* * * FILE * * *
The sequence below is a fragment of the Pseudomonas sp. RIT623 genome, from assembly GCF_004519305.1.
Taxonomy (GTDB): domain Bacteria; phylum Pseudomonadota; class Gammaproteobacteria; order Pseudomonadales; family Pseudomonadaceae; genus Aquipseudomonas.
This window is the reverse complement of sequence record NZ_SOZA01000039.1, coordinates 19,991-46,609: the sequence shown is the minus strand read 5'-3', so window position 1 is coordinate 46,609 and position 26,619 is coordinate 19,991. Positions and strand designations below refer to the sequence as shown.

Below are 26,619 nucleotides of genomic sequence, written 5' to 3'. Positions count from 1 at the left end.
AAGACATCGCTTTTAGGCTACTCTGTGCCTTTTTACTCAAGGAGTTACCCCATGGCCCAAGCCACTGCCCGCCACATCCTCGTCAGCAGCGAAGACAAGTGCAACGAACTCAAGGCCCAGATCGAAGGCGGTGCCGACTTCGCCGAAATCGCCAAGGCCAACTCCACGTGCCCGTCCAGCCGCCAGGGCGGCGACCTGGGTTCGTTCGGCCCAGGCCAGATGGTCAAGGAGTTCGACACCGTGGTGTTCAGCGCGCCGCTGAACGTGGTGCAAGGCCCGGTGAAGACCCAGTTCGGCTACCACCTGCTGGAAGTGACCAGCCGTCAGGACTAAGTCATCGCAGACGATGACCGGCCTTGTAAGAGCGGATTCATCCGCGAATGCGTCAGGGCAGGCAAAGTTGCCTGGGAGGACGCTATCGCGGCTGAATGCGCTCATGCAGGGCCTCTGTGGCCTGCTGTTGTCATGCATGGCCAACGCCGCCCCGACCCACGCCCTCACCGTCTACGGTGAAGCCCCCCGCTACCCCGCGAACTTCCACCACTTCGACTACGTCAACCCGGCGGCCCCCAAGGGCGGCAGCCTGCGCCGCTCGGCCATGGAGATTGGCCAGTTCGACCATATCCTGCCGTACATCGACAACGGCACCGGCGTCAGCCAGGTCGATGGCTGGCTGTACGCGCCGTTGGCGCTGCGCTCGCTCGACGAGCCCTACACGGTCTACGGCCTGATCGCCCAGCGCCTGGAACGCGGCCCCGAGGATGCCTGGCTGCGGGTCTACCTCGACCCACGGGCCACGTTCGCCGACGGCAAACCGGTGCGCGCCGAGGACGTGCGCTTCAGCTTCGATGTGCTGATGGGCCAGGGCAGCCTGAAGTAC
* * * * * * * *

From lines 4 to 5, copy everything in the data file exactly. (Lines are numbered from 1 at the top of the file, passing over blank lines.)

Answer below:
Below are 26,619 nucleotides of genomic sequence, written 5' to 3'. Positions count from 1 at the left end.
AAGACATCGCTTTTAGGCTACTCTGTGCCTTTTTACTCAAGGAGTTACCCCATGGCCCAAGCCACTGCCCGCCACATCCTCGTCAGCAGCGAAGACAAGTGCAACGAACTCAAGGCCCAGATCGAAGGCGGTGCCGACTTCGCCGAAATCGCCAAGGCCAACTCCACGTGCCCGTCCAGCCGCCAGGGCGGCGACCTGGGTTCGTTCGGCCCAGGCCAGATGGTCAAGGAGTTCGACACCGTGGTGTTCAGCGCGCCGCTGAACGTGGTGCAAGGCCCGGTGAAGACCCAGTTCGGCTACCACCTGCTGGAAGTGACCAGCCGTCAGGACTAAGTCATCGCAGACGATGACCGGCCTTGTAAGAGCGGATTCATCCGCGAATGCGTCAGGGCAGGCAAAGTTGCCTGGGAGGACGCTATCGCGGCTGAATGCGCTCATGCAGGGCCTCTGTGGCCTGCTGTTGTCATGCATGGCCAACGCCGCCCCGACCCACGCCCTCACCGTCTACGGTGAAGCCCCCCGCTACCCCGCGAACTTCCACCACTTCGACTACGTCAACCCGGCGGCCCCCAAGGGCGGCAGCCTGCGCCGCTCGGCCATGGAGATTGGCCAGTTCGACCATATCCTGCCGTACATCGACAACGGCACCGGCGTCAGCCAGGTCGATGGCTGGCTGTACGCGCCGTTGGCGCTGCGCTCGCTCGACGAGCCCTACACGGTCTACGGCCTGATCGCCCAGCGCCTGGAACGCGGCCCCGAGGATGCCTGGCTGCGGGTCTACCTCGACCCACGGGCCACGTTCGCCGACGGCAAACCGGTGCGCGCCGAGGACGTGCGCTTCAGCTTCGATGTGCTGATGGGCCAGGGCAGCCTGAAGTAC